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There are lots of thoughts and opinions out there on choral seating formations: some swear by sopranos and altos in front with tenors and basses behind, others advocate for stacking sections (front-to-back), and still others say mixed formations are the way to go. The truth is, there's really no right or wrong way to do it, though you may find some formations work better for your group or for particular pieces you're singing.
That's why, in today's post, I'm sharing ten different ways to seat a choir. I'm also mixing things up a little by sharing my first-ever infographic! Before we get into seating formations though, let's talk about one basic principle that applies no matter what:
The Power of the Curve
Sitting or standing in a curved formation makes a huge difference with listening, tuning, and choral blend (source). In The School Choral Program (2008), Michele and Holt and James Jordan describe two key reasons why sitting or standing in straight rows causes problems:
“A more straight or flat arrangement poses two problems: First, the singers will find it more difficult to hear each other, and consequently, intonation will suffer. Second, singers who sit in a more horizontal fashion will find it difficult, if not impossible, to achieve a blended sound” (p. 162).
Ready to get started? Take a look at the infographic below:
This may be the most common way to seat choirs.
One benefit of these arrangements is the "strength in numbers" adage: less-experienced singers tend to feel more comfortable when surrounded by other people singing their part. Seating the women in front can help everyone see better when standing (assuming that the men in your choir are taller than the women!). However, it can be challenging to hear in this formation (thus leading to tuning problems) and less-confident singers can hide in the shadow of someone with a bigger voice (source).
Mixed formations tend to help with listening and tuning across the ensemble. They also help singers develop independence, as they are often seated next to people singing different parts.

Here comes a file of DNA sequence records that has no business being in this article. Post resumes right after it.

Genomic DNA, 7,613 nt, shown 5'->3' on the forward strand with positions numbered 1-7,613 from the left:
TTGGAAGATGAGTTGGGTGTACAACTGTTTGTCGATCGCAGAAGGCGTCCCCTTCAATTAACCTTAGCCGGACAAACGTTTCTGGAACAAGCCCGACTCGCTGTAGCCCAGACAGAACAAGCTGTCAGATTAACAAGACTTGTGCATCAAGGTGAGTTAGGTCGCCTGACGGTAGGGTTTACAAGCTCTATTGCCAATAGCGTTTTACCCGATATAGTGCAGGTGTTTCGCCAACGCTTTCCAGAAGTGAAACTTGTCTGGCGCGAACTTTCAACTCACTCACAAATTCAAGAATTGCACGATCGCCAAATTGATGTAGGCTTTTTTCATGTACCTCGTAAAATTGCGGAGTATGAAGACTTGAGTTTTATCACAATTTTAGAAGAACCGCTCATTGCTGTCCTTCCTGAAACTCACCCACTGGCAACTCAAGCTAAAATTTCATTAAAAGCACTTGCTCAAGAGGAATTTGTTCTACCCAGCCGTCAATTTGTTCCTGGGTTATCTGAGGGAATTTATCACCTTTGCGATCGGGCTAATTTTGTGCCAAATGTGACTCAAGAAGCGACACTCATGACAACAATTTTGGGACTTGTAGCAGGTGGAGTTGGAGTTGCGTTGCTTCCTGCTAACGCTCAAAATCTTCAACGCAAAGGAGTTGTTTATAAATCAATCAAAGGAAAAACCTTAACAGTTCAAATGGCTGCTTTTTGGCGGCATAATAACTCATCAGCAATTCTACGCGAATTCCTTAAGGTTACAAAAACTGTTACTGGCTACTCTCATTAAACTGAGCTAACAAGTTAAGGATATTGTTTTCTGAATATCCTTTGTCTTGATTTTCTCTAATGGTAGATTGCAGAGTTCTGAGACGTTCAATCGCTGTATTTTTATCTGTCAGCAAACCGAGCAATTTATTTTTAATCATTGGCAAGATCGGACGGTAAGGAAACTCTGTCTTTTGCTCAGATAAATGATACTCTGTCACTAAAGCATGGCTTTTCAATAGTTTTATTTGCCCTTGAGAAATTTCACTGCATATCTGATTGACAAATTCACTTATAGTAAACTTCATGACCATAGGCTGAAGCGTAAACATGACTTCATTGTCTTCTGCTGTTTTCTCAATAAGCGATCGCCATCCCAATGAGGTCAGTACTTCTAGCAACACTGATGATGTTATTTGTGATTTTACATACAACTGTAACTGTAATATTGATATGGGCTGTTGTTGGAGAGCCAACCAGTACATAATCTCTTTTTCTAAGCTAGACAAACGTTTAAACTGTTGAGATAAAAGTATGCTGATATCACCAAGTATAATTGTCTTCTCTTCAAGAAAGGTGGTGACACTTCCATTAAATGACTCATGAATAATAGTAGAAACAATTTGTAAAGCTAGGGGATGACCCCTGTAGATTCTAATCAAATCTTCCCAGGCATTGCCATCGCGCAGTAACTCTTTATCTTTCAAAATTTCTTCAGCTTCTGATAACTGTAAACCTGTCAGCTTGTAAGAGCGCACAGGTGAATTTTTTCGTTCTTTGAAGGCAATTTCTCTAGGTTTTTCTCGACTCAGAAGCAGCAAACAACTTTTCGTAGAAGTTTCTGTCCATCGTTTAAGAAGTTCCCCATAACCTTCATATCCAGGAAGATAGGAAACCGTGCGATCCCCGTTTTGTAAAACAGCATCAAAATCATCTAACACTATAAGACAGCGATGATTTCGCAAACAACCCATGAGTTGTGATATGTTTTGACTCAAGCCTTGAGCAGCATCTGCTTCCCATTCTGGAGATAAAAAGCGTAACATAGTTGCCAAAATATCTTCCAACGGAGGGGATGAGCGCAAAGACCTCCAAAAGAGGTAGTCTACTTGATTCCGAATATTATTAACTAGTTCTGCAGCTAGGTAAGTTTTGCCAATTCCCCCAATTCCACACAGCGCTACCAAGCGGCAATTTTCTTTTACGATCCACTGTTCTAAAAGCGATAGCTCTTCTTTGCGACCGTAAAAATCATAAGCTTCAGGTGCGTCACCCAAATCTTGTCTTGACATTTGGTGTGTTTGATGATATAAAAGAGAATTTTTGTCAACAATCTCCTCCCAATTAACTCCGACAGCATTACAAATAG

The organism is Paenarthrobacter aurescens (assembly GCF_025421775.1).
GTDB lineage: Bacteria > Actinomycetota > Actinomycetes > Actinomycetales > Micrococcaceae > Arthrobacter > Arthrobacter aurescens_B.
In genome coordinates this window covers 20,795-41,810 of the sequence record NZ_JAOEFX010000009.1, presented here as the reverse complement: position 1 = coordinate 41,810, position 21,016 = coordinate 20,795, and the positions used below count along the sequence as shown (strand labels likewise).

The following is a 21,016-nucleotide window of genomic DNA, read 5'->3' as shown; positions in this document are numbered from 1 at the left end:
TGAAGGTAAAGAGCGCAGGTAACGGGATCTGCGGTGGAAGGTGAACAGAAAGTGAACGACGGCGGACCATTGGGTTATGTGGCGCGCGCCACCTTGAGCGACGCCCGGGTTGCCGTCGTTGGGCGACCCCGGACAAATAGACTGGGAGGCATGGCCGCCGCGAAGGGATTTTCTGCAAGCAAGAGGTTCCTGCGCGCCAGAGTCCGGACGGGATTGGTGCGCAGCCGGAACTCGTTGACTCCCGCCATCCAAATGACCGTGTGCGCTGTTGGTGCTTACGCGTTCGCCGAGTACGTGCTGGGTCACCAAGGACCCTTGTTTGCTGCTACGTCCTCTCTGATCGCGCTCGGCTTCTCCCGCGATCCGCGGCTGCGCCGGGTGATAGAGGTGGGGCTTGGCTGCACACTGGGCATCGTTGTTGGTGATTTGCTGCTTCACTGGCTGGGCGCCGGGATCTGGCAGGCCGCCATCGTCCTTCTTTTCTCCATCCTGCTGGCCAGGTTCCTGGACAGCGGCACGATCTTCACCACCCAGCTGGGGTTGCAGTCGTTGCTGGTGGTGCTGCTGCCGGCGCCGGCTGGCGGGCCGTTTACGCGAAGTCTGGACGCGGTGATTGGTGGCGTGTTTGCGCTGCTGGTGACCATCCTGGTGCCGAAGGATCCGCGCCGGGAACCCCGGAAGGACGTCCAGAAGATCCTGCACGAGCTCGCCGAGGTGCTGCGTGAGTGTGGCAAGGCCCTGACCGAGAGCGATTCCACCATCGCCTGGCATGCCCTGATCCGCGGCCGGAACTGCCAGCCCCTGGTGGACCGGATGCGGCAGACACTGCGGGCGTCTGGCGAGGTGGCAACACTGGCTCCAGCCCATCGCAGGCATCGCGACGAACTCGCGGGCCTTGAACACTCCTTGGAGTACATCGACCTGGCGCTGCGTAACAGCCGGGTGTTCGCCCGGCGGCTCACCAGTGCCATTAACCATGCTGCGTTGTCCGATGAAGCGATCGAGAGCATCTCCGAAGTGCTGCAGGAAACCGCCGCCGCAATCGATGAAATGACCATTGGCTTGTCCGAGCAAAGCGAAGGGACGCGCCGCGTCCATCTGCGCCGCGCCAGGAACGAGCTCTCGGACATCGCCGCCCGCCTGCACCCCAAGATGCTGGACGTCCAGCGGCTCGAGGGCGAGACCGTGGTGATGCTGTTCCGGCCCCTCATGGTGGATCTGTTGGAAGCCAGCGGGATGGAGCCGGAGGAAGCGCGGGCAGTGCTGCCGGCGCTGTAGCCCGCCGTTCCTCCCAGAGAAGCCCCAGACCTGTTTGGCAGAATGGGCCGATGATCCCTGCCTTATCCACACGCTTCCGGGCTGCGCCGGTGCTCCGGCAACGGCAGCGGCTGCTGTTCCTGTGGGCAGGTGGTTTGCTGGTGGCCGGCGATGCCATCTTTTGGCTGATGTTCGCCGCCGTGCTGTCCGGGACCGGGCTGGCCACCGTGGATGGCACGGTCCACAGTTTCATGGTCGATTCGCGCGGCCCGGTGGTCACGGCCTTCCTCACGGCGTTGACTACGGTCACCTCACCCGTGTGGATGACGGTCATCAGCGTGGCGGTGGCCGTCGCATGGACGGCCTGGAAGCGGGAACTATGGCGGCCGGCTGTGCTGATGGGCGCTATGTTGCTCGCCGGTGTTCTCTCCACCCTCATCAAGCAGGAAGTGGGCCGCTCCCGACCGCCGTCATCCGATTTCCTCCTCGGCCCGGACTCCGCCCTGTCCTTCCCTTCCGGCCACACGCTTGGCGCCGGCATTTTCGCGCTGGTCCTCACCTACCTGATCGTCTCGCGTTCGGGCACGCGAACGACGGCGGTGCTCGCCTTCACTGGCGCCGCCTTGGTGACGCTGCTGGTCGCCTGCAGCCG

If you have a choir with more women than men, you might consider seating the basses and tenors in the middle, stacked back-to-front, with sopranos and altos divided on either side. This helps balance the treble/bass in the ensemble. Weston Noble often seated the altos in front, noting this helps them hear better and helps temper the soprano sound (source).
It can be more challenging to rehearse in mixed formation, as it's difficult to cue entrances or work with specific sections. Also, though mixed formation does tend to help with balance and blend, it is not as effective for antiphonal or polyphonic works, or pieces with independent lines.
Holt and Jordan (2008) noted that seating a choir in quartets broadens the choral sound by “spreading larger voices throughout the choir and enhancing the need to listen more carefully” (p. 161). This works especially well for larger choirs.
B1 S1 T1 A1
B2 S2 T2 A2
B3 S3 T3 A3
B4 S4 T4 A4
This might be useful in rehearsal to promote more careful listening and help develop musical independence, whether or not you actually stand that way when singing.
Every choir is different. Some of the seating arrangements described in this post will work better than others with your ensemble. Some will work better for certain pieces than others.
As Holt and Jordan (2008) said, “Do not be afraid to try something out of the ordinary. Just remember that the rule of thumb should always be to choose a standing arrangement that will sound the best” (p. 171).
How do you seat your choir? Do you prefer any of these arrangements over others?
"The Choral Rehearsal" from The School Choral Program (2008)
Let's Talk Choir Formations
Best-Kept Secrets of Choral Voicing
How Does Your Choir Line Up?
Reposition Your Singers: Refine Your Sound